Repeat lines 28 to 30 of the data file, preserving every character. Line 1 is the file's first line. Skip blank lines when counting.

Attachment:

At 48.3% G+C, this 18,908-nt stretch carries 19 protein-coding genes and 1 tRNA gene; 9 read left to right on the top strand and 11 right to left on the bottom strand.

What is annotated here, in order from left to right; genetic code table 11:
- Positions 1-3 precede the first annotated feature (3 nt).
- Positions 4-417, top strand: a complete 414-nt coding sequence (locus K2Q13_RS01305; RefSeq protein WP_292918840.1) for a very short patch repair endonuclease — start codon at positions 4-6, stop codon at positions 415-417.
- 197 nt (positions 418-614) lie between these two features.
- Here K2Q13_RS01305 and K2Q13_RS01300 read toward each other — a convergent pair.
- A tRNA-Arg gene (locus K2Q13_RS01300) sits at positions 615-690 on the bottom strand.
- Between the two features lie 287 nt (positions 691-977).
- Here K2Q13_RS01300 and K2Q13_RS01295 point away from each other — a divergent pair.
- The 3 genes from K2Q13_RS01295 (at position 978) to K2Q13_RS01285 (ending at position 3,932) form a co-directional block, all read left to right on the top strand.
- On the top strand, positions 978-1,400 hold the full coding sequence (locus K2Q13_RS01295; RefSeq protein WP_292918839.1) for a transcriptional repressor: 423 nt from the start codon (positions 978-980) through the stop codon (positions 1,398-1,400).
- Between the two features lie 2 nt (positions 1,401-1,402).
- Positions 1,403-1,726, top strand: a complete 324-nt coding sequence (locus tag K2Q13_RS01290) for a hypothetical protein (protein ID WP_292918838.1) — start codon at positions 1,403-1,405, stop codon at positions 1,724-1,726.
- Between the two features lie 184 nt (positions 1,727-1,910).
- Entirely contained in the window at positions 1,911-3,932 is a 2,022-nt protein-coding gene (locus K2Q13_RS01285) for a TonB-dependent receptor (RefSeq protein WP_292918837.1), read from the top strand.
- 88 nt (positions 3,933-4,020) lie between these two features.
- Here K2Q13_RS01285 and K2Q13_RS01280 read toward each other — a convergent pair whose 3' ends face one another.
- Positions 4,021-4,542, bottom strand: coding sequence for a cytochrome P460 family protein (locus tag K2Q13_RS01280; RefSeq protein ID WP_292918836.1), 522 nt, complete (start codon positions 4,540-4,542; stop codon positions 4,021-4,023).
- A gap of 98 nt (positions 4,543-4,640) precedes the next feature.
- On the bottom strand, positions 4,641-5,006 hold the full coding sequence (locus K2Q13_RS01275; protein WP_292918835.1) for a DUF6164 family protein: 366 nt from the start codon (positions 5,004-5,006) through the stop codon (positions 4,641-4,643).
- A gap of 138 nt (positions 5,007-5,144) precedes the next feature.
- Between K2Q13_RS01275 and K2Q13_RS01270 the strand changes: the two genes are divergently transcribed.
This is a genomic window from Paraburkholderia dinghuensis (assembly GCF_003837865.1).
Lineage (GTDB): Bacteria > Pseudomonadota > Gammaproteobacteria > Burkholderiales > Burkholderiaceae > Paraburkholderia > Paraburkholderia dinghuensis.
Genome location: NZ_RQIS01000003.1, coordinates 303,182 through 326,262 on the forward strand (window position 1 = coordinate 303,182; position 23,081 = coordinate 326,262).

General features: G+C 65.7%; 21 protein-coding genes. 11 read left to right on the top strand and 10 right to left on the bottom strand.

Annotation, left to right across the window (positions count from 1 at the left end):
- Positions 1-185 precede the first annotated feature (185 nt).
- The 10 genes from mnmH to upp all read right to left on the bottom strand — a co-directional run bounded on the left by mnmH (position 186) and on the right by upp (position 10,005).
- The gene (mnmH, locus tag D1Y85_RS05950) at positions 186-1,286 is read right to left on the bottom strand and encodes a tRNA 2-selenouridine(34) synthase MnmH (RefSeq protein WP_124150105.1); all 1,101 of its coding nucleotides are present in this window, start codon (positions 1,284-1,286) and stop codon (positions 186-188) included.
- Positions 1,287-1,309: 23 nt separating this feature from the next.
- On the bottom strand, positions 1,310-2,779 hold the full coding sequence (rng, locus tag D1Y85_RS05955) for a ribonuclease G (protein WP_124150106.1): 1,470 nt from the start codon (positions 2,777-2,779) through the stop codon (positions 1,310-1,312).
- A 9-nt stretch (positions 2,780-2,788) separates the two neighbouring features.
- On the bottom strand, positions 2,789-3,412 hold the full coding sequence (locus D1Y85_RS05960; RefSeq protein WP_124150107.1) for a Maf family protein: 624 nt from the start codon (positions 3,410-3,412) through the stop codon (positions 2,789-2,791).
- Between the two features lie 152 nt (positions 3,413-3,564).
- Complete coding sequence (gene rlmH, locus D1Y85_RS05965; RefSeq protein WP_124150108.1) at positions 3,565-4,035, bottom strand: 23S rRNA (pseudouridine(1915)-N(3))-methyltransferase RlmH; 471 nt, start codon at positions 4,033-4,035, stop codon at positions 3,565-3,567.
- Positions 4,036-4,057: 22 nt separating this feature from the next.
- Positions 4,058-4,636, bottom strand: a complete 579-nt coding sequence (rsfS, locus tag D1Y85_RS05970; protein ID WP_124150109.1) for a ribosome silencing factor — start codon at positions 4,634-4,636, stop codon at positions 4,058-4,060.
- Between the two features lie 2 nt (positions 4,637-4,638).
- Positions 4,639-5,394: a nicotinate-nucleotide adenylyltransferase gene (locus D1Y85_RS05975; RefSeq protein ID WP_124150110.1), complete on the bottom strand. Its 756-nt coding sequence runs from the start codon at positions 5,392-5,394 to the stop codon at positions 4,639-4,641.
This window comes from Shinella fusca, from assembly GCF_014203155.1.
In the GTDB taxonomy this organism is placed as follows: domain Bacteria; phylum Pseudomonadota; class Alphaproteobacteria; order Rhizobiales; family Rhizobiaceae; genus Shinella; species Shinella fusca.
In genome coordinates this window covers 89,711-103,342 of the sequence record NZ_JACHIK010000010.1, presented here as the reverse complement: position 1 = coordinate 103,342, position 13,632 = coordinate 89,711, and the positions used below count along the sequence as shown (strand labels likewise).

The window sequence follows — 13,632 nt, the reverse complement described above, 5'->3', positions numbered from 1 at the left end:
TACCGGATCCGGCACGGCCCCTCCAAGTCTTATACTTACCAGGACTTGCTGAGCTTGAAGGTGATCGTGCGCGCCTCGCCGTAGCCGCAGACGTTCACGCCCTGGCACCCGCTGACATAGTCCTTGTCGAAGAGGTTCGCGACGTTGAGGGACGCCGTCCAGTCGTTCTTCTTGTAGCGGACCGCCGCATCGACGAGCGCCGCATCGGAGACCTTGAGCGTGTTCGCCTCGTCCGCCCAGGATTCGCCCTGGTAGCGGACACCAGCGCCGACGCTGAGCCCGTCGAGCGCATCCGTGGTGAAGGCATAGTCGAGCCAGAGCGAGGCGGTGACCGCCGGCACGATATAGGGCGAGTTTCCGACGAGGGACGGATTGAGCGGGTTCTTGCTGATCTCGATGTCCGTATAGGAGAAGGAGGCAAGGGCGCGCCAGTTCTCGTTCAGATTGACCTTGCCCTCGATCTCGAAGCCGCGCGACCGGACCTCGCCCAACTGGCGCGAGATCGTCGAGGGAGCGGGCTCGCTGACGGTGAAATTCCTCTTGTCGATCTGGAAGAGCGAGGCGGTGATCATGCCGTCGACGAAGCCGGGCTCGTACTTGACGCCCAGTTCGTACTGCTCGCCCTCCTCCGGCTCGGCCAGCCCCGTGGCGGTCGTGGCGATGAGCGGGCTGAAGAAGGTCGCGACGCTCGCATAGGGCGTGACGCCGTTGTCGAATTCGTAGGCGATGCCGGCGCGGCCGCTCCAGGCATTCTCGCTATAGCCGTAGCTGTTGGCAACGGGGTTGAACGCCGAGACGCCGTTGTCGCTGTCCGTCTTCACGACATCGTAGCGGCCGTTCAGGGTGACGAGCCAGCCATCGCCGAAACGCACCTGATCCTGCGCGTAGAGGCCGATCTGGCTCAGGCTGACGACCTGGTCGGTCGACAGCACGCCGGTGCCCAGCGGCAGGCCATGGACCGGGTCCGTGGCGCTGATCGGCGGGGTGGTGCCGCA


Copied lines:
- Positions 1-185 precede the first annotated feature (185 nt).
- The 10 genes from mnmH to upp all read right to left on the bottom strand — a co-directional run bounded on the left by mnmH (position 186) and on the right by upp (position 10,005).
- The gene (mnmH, locus tag D1Y85_RS05950) at positions 186-1,286 is read right to left on the bottom strand and encodes a tRNA 2-selenouridine(34) synthase MnmH (RefSeq protein WP_124150105.1); all 1,101 of its coding nucleotides are present in this window, start codon (positions 1,284-1,286) and stop codon (positions 186-188) included.